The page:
Photo by Melody

PlantFiles: Butterfly Bush, Summer Lilac, Orange-eye Butterfly Bush
Buddleja davidii 'Black Knight'

Family: Buddlejaceae
Genus: Buddleja (BUD-lee-uh) (Info)
Species: davidii (duh-VID-ee-eye) (Info)
Cultivar: Black Knight

Synonym:Buddleia davidii
Synonym:Buddleia variabilis
Synonym:Buddleja variabilis

14 vendors have this plant for sale.

63 members have or want this plant for trade.

View this plant in a garden


4-6 ft. (1.2-1.8 m)
6-8 ft. (1.8-2.4 m)

6-8 ft. (1.8-2.4 m)

USDA Zone 5a: to -28.8 C (-20 F)
USDA Zone 5b: to -26.1 C (-15 F)
USDA Zone 6a: to -23.3 C (-10 F)
USDA Zone 6b: to -20.5 C (-5 F)
USDA Zone 7a: to -17.7 C (0 F)
USDA Zone 7b: to -14.9 C (5 F)
USDA Zone 8a: to -12.2 C (10 F)
USDA Zone 8b: to -9.4 C (15 F)
USDA Zone 9a: to -6.6 C (20 F)
USDA Zone 9b: to -3.8 C (25 F)
USDA Zone 10a: to -1.1 C (30 F)
USDA Zone 10b: to 1.7 C (35 F)

Sun Exposure:
Full Sun


Bloom Color:
Dark Purple/Black

Bloom Time:
Mid Summer
Late Summer/Early Fall
Mid Fall
Blooms repeatedly


Other details:
This plant is attractive to bees, butterflies and/or birds
Flowers are fragrant
Drought-tolerant; suitable for xeriscaping
Average Water Needs; Water regularly; do not overwater

Soil pH requirements:
6.1 to 6.5 (mildly acidic)
6.6 to 7.5 (neutral)
7.6 to 7.8 (mildly alkaline)

Patent Information:

Propagation Methods:
From semi-hardwood cuttings

Seed Collecting:
Allow seedheads to dry on plants; remove and collect seeds

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There are a total of 41 photos.
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28 positives
3 neutrals
2 negatives

Gardeners' Notes:

Positive kmm44 On Jan 8, 2014, kmm44 from Dayton, OH wrote:

I have 3 of these at my main home and one at the lake house. I love them! They bloom for a long time with minimal deadheading and, if pruned well, do not spread. The butterflies love them, too, and at times are covered with them.
I looked at the neutral and negative responses and think it must be the areas that are causing problems. Here in SW and NC Ohio we do have heat and drought at times, but not prolonged.
I love the dark purple color. Once established they don't need constant watering. I use them as a backdrop or centerpiece for other perennials in layered heights.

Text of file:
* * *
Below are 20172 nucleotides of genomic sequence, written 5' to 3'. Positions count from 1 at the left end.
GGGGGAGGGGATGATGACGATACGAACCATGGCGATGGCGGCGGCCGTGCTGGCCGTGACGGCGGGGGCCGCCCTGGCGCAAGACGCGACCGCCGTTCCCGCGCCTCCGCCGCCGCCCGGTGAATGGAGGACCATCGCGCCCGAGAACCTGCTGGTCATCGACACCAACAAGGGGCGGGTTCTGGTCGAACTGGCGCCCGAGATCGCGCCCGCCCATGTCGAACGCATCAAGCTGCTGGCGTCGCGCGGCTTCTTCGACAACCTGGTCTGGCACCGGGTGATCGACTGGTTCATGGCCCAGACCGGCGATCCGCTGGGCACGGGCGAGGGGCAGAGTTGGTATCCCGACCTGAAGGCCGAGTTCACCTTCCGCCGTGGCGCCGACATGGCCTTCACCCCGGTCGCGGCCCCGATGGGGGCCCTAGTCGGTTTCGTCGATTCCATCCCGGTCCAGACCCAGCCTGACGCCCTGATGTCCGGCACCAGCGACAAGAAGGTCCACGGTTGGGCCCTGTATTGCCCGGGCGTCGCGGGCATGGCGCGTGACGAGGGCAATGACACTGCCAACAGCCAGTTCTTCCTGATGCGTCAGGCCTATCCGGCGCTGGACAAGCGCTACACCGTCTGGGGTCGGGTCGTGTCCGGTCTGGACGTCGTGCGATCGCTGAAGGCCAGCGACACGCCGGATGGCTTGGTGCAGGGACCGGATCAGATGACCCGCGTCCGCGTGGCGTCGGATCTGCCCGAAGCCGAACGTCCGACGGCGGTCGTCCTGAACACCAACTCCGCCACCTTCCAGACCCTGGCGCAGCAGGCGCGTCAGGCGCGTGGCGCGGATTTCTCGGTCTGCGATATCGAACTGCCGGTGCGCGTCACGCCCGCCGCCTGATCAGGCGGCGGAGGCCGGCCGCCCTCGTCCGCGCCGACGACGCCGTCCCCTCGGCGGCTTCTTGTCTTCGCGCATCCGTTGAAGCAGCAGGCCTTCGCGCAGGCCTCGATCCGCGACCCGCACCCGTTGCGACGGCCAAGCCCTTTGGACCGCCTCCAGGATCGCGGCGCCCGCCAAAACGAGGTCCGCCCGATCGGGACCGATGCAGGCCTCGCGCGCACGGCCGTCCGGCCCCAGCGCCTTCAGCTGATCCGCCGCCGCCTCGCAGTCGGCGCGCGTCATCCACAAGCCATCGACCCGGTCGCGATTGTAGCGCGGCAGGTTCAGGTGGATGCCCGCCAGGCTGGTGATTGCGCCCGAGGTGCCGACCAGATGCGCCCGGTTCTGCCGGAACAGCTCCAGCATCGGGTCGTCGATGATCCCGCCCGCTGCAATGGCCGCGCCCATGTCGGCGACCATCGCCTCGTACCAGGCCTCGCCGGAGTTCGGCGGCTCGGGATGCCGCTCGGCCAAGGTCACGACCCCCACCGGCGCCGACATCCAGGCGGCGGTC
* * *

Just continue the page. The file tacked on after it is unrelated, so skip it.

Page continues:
Positive wakingdream On Jan 6, 2014, wakingdream from Allentown, PA wrote:

Our Black Knight butterfly bush was quite lovely for several years, but succumbed to encroaching shade. We cut it back to about 12" annually in late winter, and it successfully resprouted to a manageable size, but eventually it did not return for us. The color of the flowers was dramatic, with a fragrance so rich it was almost culinary. Monarch butterflies were regular visitors as were Yellow Swallowtails and Mourning Cloaks. The offspring of this plant bloomed medium purple 90% of the time.

Positive snorklewort On Jan 6, 2014, snorklewort from Conyers, GA wrote:

Does not like wet feet, do a raised bed if in a wet clay area. Beautiful with low growing yellow lantana under planted.

Positive bobbieberecz On Jul 18, 2013, bobbieberecz from Concrete, WA wrote:

LOVE this bush!! It likes at least some water and will pout if it dries out in my sandy-loam soil. My Black Knight grew very quickly to at least 15 feet, is covered with large (well over a foot) wonderfully scented panicles. I also have this plant in raspberry (beautiful and almost as vigorous), yellow (a more "bushy" shape with smaller, less fragrant flowers), and lavender (after pruning this spring it grew 6 feet in just a few months!). I have 5 acres and if I or my friends want a bush, I just put a branch into the ground and let it get watered with the rest of the flowers. Ignore it if the leaves fall off. By next spring you'll have another bush to share. Black Knight is the easiest of all to root and grows jubilantly right from the start. I have one happy bush in all day dappled sun and another with it's feet in the shade and it's head in full sun. Others are in morning shade /afternoon sun and vice versa. They all seem very happy.